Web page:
How to create a shabby chic garden

Written by jan czech
  • Share
  • Tweet
  • Share
  • Pin
  • Email
How to create a shabby chic garden
A weathered table adds a Shabby Chic touch to this flower garden. (Jupiterimages/Photos.com/Getty Images)

The Shabby Chic style of decorating was first introduced by Rachel Ashwell in the late 1980s and has become a decorating empire. Its hallmarks are faded fabrics, rusty garden implements, furniture sporting peeling paint, chipped china dishes and cups, pastel colours and vintage chandeliers. But Shabby Chic style doesn't end at your doorway. It continues on into your outdoor spaces as a mix of seemingly untamed English country garden and repurposed vintage items that appear to have seen better days.

Skill level:
Moderate

Other People Are Reading

Things you need

  • Variety of plants
  • Arbor
  • Tin buckets
  • Wire baskets
  • Sphagnum moss
  • Terra cotta pots
  • Claw foot tub
  • Kitchen chairs
  • Kitchen table
  • Tablecloth
  • Grapevine chairs
  • cushions
  • Quilt
  • Wicker chairs
  • Birdcages
  • Birdfeeders
  • Watering cans
  • Wheelbarrows
  • Garden implements
  • Stone cherubs
  • Chandelier

Show MoreHide

Instructions

    Plantings

  1. 1

    Plan the layout of your Shabby Chic garden to appear random, even wild. Choose and place a variety of plants carefully to enhance this look.

  2. 2

    Train roses and other climbing plants like wisteria, trumpet vine and ivy to grow up an arbor made of grapevines or cedar weathered to a soft grey.

  3. 3

    Plant annuals like geraniums, pansies and impatiens in weathered, vintage containers like dented tin buckets, wire baskets lined with sphagnum moss and chipped terra cotta pots.

  4. 4

    Fill a vintage clawfoot tub with a variety of herbs.

  5. 5

    Cut the middle out of the seat of a vintage chair with peeling paint and insert a pot filled with a variety of colourful flowers.

  6. 6

    Float single rose blossoms in vintage tea cups with floral designs and place them on tables around the garden.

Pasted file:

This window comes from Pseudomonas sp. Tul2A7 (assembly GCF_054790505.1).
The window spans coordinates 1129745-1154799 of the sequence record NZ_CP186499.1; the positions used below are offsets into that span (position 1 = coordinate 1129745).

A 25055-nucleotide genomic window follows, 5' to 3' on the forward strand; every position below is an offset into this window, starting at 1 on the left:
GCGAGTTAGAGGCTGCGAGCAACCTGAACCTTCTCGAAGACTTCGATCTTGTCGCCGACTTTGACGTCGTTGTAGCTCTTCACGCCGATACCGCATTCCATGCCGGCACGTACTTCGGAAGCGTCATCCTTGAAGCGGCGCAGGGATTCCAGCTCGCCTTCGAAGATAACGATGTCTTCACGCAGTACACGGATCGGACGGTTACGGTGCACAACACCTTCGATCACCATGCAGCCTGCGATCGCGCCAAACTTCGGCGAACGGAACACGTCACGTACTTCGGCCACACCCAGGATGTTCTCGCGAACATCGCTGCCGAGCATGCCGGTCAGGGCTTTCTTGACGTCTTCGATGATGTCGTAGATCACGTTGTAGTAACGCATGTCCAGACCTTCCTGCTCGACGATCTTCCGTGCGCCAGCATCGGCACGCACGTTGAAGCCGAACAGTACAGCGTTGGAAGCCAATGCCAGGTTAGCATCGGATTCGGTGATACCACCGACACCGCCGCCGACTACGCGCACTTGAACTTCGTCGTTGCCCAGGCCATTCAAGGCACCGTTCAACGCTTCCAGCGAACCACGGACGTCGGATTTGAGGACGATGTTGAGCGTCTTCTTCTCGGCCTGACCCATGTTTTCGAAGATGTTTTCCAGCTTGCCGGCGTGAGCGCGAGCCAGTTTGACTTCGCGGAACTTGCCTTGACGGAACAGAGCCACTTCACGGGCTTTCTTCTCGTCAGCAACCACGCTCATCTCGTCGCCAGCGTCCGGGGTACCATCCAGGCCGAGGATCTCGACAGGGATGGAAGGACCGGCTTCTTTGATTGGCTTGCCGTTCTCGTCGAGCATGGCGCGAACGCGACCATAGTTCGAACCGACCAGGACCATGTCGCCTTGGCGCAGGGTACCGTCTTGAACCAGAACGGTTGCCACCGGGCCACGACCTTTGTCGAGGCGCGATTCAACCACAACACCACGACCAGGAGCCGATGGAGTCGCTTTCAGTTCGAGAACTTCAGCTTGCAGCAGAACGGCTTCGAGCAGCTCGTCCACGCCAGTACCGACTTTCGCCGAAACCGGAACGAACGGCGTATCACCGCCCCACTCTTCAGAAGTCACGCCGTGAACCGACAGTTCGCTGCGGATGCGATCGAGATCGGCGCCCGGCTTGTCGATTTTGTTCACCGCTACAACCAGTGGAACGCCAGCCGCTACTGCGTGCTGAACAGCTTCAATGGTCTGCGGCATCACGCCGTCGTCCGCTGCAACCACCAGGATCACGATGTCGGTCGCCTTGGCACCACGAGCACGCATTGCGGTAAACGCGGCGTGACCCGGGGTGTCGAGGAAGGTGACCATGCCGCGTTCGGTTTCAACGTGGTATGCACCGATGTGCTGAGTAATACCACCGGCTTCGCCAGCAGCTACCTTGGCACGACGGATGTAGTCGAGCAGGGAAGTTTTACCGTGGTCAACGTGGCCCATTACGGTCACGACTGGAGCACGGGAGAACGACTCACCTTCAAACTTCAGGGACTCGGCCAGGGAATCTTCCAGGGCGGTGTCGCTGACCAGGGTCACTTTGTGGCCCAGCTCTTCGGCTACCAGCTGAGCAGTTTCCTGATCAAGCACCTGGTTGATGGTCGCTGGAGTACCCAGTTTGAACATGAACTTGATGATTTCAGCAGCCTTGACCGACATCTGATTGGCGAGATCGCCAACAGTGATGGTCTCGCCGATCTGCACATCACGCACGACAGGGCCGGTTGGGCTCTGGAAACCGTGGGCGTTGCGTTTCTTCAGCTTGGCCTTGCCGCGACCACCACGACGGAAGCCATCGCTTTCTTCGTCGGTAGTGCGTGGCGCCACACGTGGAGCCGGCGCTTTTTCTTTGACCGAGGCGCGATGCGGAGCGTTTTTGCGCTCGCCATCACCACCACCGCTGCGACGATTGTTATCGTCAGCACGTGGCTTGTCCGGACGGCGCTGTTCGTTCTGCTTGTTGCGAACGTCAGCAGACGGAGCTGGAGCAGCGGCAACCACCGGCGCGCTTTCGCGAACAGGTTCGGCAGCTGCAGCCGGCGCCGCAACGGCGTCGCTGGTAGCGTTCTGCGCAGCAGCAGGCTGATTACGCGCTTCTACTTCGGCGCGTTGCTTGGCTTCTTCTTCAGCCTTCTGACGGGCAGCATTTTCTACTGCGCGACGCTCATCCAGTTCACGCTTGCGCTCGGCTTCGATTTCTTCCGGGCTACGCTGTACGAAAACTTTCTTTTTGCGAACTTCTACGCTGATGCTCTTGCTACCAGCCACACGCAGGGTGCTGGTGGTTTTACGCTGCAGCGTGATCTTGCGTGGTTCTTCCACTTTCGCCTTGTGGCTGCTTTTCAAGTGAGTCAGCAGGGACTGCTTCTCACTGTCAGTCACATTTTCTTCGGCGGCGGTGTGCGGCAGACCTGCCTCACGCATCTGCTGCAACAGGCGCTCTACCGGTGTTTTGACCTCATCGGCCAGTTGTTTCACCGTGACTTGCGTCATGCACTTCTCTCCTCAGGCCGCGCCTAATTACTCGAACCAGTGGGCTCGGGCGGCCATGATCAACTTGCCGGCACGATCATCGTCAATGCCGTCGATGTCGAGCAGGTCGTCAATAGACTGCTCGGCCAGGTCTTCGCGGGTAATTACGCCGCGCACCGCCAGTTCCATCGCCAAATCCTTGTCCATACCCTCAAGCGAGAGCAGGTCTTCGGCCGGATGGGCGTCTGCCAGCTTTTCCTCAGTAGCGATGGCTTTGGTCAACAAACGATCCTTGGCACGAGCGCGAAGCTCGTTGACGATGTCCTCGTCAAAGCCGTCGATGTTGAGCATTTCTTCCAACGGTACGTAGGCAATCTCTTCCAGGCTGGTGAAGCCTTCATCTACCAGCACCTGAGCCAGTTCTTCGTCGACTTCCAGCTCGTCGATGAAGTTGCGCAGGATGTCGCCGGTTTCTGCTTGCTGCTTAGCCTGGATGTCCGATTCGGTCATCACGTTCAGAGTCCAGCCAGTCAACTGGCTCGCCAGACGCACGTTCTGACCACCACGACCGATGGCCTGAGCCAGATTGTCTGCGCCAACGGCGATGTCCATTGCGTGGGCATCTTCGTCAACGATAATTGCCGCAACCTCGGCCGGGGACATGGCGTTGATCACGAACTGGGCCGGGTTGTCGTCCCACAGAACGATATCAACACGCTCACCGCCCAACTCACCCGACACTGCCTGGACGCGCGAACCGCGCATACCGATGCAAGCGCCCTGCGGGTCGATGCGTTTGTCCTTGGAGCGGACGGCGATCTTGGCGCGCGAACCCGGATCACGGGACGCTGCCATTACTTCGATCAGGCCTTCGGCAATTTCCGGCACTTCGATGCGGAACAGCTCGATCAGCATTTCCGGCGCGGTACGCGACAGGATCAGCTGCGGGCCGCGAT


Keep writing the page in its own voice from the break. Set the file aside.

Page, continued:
7. 7

    Line meandering gravel walkways with hosta, English ivy and creeping rosemary. Place taller plants like daisies, lupin and lilies in clumps behind the border. Add flowering bushes like lilacs and peonies.

    Furniture

  1. 1

    Create a casual dining area with mismatched kitchen chairs painted soft white and peeling. Or apply pastel pinks and greens and antique the finish to give it an aged appearance. Couple them with a chipped porcelain kitchen table or one of wood that has been allowed to weather outside in the elements. Spread a tablecloth in a faded floral pattern or one in vintage lace over the table for a more formal look.

  2. 2

    Tuck a cosy seating area into a quiet corner. Furnish it with grapevine chairs highlighted with cushions covered with faded floral chintz fabric. Toss an old, worn quilt over the backs to guard against cool morning or evening breezes.

  3. 3

    Relax in wicker rocking chairs painted white or pastel pink or blue over a deeper colour like black or deep green. Remove some of the top layer of paint to let the darker shade show through, giving the chairs a vintage appearance.

    Accessories

  1. 1

    Scatter vintage birdcages throughout the garden. Choose those made of wire to give the garden a Victorian flair. Tempt the birds with rustic wooden birdfeeders. Choose some that are weathered or have been antiqued to look old.

  2. 2

    Display a collection of rusty, vintage watering cans in varying sizes and colours. Couple them with antique wheelbarrows and garden implements like rusting trowels and shovels.

  3. 3

    Highlight flower beds with a variety of stone cherubs in different sizes. Select those with peeling paint or some that have moss growing on them.

  4. 4

    Create a romantic mood by hanging a vintage chandelier from a tree branch.

Don't Miss

Filter:
  • All types
  • Articles
  • Slideshows
  • Videos
Sort:
  • Most relevant
  • Most popular
  • Most recent

No articles available

No slideshows available

No videos available

By using the eHow.co.uk site, you consent to the use of cookies. For more information, please see our Cookie policy.